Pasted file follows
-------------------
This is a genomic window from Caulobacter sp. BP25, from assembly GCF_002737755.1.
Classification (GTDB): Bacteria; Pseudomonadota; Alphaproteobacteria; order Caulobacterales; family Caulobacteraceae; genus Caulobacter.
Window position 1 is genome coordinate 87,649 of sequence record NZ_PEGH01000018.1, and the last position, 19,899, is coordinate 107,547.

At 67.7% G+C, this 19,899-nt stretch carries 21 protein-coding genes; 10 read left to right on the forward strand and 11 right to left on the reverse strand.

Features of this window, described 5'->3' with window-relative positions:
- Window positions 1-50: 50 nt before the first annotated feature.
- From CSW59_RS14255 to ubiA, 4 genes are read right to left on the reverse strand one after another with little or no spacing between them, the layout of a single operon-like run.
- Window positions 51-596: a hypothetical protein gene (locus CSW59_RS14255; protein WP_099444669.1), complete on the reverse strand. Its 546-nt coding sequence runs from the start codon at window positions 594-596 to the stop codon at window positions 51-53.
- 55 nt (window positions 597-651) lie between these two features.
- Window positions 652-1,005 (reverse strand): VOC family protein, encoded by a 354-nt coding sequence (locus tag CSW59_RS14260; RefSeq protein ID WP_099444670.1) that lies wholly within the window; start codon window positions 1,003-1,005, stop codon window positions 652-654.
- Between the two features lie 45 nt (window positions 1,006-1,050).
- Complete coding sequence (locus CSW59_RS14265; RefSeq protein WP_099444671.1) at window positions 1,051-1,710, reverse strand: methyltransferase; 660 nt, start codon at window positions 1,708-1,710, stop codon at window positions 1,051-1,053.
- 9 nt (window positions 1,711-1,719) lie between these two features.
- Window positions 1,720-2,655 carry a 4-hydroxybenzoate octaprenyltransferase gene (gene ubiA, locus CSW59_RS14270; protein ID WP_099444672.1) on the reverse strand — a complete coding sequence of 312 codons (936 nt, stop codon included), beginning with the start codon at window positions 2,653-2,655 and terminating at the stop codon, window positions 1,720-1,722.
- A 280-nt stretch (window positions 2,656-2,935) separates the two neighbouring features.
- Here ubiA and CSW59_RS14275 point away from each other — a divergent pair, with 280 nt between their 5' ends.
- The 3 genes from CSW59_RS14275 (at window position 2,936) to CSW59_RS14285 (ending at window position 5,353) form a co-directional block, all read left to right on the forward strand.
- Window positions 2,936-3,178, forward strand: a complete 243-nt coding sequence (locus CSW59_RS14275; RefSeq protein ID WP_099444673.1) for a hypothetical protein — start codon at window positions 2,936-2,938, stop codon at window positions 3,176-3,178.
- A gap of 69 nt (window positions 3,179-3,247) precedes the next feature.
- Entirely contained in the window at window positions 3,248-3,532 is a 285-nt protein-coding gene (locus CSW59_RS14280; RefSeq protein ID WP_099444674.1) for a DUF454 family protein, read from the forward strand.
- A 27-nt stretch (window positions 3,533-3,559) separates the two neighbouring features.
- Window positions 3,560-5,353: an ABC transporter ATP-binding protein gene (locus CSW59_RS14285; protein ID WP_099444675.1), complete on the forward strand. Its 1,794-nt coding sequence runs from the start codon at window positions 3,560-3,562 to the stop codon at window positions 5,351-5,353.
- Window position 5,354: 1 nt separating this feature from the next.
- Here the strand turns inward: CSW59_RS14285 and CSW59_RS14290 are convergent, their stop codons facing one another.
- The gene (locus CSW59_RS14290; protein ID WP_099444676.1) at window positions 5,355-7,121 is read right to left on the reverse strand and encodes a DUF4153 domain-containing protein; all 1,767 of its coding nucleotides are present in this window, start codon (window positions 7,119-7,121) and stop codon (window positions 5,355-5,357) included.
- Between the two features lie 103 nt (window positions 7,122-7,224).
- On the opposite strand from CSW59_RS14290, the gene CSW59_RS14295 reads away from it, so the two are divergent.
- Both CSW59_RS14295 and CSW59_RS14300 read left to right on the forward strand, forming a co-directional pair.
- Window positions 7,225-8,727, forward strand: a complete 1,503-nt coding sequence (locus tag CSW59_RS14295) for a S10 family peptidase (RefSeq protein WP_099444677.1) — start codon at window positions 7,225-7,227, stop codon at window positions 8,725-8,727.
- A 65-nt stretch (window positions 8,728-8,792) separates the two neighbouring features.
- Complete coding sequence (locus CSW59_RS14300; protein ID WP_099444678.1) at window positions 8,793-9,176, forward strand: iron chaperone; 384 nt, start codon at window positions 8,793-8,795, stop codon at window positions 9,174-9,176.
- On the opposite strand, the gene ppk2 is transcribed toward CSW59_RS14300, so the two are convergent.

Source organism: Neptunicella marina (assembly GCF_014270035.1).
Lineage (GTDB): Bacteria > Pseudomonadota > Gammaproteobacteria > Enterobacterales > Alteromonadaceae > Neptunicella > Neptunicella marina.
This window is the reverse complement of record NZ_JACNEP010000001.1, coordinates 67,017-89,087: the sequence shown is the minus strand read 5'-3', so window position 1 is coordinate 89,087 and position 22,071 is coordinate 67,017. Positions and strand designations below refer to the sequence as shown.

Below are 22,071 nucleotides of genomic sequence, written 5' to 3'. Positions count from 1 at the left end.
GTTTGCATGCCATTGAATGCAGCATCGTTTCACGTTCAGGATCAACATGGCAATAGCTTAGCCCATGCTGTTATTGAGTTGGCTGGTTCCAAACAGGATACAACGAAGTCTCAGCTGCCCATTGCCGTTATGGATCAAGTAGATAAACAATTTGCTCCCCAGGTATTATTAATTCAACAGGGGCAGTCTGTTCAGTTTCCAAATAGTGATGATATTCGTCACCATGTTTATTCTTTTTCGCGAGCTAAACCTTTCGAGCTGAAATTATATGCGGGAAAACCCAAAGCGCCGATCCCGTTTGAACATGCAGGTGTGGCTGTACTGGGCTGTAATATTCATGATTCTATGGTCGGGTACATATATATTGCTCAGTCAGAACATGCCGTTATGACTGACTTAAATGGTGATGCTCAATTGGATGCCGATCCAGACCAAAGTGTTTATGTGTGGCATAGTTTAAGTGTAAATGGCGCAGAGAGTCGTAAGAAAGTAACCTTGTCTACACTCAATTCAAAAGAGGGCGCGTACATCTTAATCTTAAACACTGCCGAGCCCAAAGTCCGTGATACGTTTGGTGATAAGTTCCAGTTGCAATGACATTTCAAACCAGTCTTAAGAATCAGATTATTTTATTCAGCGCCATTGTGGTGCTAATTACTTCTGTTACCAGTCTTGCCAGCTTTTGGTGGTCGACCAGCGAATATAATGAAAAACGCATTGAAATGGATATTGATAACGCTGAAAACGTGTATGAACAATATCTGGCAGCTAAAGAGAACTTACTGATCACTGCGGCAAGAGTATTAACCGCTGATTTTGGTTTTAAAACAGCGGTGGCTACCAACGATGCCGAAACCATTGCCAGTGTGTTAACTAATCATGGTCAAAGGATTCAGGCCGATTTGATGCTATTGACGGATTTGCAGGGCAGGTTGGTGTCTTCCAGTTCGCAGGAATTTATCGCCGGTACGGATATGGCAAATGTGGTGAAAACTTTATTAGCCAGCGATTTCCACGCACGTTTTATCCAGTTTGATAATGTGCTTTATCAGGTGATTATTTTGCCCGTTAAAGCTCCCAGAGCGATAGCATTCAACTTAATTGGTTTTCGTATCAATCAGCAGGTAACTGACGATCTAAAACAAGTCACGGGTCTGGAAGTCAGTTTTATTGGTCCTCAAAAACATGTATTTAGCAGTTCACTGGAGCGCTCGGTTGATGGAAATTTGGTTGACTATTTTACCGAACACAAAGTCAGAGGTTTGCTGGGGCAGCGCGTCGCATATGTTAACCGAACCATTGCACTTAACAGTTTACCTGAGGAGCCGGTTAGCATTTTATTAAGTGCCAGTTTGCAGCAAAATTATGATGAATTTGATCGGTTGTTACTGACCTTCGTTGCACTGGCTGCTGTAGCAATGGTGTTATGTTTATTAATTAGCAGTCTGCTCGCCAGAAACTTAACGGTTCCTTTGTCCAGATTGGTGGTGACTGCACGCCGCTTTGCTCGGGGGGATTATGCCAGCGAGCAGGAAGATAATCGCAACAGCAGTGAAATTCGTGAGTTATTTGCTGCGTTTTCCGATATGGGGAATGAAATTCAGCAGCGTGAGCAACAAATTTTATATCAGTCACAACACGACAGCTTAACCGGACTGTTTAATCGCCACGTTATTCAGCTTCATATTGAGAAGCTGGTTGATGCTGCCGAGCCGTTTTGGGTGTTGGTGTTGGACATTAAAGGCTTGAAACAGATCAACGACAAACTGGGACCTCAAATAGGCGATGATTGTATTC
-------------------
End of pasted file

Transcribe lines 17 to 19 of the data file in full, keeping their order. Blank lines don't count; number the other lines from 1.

- The 3 genes from CSW59_RS14275 (at window position 2,936) to CSW59_RS14285 (ending at window position 5,353) form a co-directional block, all read left to right on the forward strand.
- Window positions 2,936-3,178, forward strand: a complete 243-nt coding sequence (locus CSW59_RS14275; RefSeq protein ID WP_099444673.1) for a hypothetical protein — start codon at window positions 2,936-2,938, stop codon at window positions 3,176-3,178.
- A gap of 69 nt (window positions 3,179-3,247) precedes the next feature.